AUSTIN, Texas — Whole Foods Market here is ratcheting up the number of new-store openings as it re-accelerates an aggressive growth program.
After a period during which it slowed new-store growth to invest in price, the company said it expects to open 17 new stores in 2011 and 19 in 2012, compared with 15 stores opened last year and 15 more expected this year.
“As long as we can get good stores, we are going to open as many as we can,” John Mackey, co-chief executive officer, told analysts last week during a conference call. “We're sort of bullish and optimistic about our future potential growth. We have the capital for it, our balance sheet has been renewed, we've got the infrastructure in place and we have the leadership in place. We can grow faster and intend to grow faster.”
The company said during the call it had recently signed six new leases for sites: one each in San Francisco; Boise, Idaho; Minneapolis; and Washington D.C.; plus two in its headquarters city of Austin. The sites average 34,000 square feet.
In response to an analyst's question, Jim Sud, executive vice president, growth and development, said Whole Foods is seeing most of its new-store development opportunities in second-generation retail spaces, as opposed to new ground-up development.
He noted, however, that the company is “seeing a lot of opportunities in real estate, and the quality of deals we're seeing is picking up.”
Whole Foods said it also was ramping up expansion in Canada, where it recently reviewed “several” markets and signed deals for “a couple” of new stores.
“We are doing very well there,” Mackey said. “The two markets that we're in, Toronto and Vancouver, are doing extremely well for us. So we do anticipate definitely many more stores in Canada.”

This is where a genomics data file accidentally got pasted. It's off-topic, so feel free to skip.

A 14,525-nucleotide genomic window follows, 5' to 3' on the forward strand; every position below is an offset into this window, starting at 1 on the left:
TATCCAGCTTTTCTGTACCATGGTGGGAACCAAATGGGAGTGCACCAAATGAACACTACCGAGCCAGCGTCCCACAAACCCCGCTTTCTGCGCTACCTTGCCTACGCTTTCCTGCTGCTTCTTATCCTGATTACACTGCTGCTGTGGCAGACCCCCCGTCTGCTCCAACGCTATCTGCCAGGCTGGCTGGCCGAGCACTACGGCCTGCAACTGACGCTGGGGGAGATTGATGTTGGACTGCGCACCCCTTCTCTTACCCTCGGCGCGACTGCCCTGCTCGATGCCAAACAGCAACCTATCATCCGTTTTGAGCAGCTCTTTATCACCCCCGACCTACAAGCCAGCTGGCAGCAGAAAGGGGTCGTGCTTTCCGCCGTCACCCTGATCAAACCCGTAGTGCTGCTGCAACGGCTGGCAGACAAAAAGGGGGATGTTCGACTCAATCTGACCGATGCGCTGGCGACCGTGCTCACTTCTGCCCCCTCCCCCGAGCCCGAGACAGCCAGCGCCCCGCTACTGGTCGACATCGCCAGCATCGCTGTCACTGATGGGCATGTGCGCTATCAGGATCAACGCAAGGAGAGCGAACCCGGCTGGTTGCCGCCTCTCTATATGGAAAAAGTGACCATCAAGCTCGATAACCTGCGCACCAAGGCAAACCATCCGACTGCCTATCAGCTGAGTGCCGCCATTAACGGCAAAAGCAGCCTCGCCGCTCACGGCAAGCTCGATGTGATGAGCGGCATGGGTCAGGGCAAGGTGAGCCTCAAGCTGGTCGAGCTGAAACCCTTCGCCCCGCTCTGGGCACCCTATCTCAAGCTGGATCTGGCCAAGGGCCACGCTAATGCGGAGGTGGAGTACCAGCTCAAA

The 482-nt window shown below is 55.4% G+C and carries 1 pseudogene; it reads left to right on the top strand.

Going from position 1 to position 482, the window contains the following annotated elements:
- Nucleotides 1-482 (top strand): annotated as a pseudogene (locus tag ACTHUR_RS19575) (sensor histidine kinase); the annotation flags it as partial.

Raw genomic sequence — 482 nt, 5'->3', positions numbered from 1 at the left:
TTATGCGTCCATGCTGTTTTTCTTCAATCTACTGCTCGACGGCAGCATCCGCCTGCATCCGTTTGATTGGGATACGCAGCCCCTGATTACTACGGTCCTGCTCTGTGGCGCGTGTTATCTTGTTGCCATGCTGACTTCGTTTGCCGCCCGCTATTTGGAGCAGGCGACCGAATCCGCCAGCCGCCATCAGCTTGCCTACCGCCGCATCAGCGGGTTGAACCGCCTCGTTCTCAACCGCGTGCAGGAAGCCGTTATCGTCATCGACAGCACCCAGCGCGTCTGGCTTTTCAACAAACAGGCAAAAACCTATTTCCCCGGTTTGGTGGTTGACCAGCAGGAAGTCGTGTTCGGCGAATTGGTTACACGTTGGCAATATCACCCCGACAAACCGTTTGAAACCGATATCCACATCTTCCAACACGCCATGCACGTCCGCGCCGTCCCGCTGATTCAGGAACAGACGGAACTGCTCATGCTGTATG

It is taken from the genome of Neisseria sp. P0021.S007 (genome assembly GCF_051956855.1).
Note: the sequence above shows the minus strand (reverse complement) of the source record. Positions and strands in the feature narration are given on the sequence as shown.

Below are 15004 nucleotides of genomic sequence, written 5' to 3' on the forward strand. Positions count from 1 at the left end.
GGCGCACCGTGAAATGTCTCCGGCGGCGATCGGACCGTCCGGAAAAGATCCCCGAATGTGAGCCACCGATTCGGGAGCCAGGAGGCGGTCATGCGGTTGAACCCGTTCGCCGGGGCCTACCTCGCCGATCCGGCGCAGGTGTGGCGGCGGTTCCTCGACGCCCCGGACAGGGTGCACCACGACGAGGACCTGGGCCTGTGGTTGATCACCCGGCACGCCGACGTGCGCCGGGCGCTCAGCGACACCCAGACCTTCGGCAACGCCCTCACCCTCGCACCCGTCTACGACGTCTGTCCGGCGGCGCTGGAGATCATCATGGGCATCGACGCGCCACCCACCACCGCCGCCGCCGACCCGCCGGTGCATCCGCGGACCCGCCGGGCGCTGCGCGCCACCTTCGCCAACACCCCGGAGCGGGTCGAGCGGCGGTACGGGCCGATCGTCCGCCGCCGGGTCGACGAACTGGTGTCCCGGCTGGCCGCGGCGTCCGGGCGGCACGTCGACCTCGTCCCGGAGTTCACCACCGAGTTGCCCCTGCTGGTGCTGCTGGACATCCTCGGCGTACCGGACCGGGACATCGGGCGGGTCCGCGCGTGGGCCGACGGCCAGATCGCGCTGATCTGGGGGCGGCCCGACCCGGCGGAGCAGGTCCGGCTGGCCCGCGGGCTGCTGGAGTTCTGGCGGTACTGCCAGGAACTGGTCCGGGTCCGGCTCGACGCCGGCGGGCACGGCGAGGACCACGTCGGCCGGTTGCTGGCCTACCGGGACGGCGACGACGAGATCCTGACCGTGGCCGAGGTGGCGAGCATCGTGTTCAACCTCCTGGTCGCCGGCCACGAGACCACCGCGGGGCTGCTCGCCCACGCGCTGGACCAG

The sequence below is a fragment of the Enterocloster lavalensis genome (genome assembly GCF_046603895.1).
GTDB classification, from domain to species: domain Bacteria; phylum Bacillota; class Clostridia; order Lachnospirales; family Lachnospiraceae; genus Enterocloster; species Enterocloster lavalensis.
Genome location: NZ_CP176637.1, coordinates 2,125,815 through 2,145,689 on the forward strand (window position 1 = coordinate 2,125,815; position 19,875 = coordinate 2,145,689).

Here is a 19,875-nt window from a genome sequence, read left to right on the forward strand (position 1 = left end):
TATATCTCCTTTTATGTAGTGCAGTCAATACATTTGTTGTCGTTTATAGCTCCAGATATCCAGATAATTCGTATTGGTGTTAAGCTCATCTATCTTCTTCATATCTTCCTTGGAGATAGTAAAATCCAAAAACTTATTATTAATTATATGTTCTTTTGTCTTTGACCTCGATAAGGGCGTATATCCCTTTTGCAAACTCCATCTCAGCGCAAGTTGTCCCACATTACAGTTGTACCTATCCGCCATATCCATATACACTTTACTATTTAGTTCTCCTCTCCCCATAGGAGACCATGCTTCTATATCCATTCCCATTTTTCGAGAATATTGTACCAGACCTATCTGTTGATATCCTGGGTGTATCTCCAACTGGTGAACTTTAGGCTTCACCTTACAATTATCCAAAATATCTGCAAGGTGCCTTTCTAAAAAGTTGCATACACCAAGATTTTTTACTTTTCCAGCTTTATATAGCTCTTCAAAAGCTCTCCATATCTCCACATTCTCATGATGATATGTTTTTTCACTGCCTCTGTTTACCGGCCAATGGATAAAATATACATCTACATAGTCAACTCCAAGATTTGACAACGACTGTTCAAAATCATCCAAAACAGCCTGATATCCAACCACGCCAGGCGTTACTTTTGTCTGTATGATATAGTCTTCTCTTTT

In addition, the company said it is pleased with sales trends at its U.K. stores and said it could have more announcements soon about plans to expand there with stores in the 25,000- to 30,000-square-foot range.
The moves come after Whole Foods in 2008 sharply curtailed spending and cut back on new-store development amid a decline in its fiscal performance. Since then, the company has taken on a new investment partner — Los Angles-based Leonard Green & Partners — and turned its sales trends sharply positive.
In the conference call last week, Whole Foods said its customers are beginning to trade up and it is seeing transactions and basket size on the rise as the chain's value message takes hold.
Walter Robb, co-CEO, said average basket size rose 1% during the third quarter, which ended July 4, to approximately $33 — a figure that jumps to $62 among customers using Whole Deal coupons, A.C. Gallo, president and chief operating officer, added. Traffic counts were up 7.4%.
Robb also said branded products are outpacing sales of private labels, “and customers are selectively trading up to higher-priced items in certain areas,” including wine and floral.
Net income for the third quarter rose 53.6% to $65.7 million while sales rose 15.2% to $2.2 billion, and identical-store sales jumped 8.4%, “despite tough comparisons and the recent dip in reported consumer confidence,” Mackey pointed out.
For the 40-week period, net income increased 70.6% to $188.3 million, while sales were up 11.4% to $6.9 billion and IDs climbed 5.9%.
Commenting on the results, Andrew Wolf, managing director at BB&T Capital Markets, Richmond, Va., said, “Top-line momentum has been due to a substantially improved value image, coupled with a relatively more upbeat demographic,” with independent polling indicating that upscale shoppers are more confident and likely to spend more than average consumers.
“This has led to a return of customers, plus new customers, to the channel and the store, with increased transactions driving nearly 90% of the third-quarter same-store sales gain while more items per basket drove the rest of the sales productivity growth.”